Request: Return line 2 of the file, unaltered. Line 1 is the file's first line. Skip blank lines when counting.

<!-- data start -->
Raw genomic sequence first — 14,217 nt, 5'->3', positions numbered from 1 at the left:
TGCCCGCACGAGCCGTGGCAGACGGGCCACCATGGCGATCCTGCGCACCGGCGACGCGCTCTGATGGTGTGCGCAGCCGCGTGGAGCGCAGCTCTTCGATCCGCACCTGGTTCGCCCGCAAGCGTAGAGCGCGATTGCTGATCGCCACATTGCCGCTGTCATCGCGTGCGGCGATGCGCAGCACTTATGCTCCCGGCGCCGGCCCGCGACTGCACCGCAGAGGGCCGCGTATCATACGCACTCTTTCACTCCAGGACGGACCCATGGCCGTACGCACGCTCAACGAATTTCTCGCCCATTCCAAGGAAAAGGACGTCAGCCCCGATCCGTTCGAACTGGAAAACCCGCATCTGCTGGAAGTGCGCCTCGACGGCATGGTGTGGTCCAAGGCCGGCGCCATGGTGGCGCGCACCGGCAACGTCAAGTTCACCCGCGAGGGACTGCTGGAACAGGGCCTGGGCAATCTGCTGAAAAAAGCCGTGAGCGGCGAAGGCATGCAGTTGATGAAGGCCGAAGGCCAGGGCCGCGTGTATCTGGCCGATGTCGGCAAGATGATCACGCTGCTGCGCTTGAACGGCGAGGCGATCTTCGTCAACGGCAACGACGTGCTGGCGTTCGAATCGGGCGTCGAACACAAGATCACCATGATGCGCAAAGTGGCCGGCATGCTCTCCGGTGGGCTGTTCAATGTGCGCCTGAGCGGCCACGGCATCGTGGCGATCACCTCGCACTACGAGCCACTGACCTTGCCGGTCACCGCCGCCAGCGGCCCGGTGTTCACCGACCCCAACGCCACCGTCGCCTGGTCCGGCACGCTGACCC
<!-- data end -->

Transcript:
TGCCCGCACGAGCCGTGGCAGACGGGCCACCATGGCGATCCTGCGCACCGGCGACGCGCTCTGATGGTGTGCGCAGCCGCGTGGAGCGCAGCTCTTCGATCCGCACCTGGTTCGCCCGCAAGCGTAGAGCGCGATTGCTGATCGCCACATTGCCGCTGTCATCGCGTGCGGCGATGCGCAGCACTTATGCTCCCGGCGCCGGCCCGCGACTGCACCGCAGAGGGCCGCGTATCATACGCACTCTTTCACTCCAGGACGGACCCATGGCCGTACGCACGCTCAACGAATTTCTCGCCCATTCCAAGGAAAAGGACGTCAGCCCCGATCCGTTCGAACTGGAAAACCCGCATCTGCTGGAAGTGCGCCTCGACGGCATGGTGTGGTCCAAGGCCGGCGCCATGGTGGCGCGCACCGGCAACGTCAAGTTCACCCGCGAGGGACTGCTGGAACAGGGCCTGGGCAATCTGCTGAAAAAAGCCGTGAGCGGCGAAGGCATGCAGTTGATGAAGGCCGAAGGCCAGGGCCGCGTGTATCTGGCCGATGTCGGCAAGATGATCACGCTGCTGCGCTTGAACGGCGAGGCGATCTTCGTCAACGGCAACGACGTGCTGGCGTTCGAATCGGGCGTCGAACACAAGATCACCATGATGCGCAAAGTGGCCGGCATGCTCTCCGGTGGGCTGTTCAATGTGCGCCTGAGCGGCCACGGCATCGTGGCGATCACCTCGCACTACGAGCCACTGACCTTGCCGGTCACCGCCGCCAGCGGCCCGGTGTTCACCGACCCCAACGCCACCGTCGCCTGGTCCGGCACGCTGACCC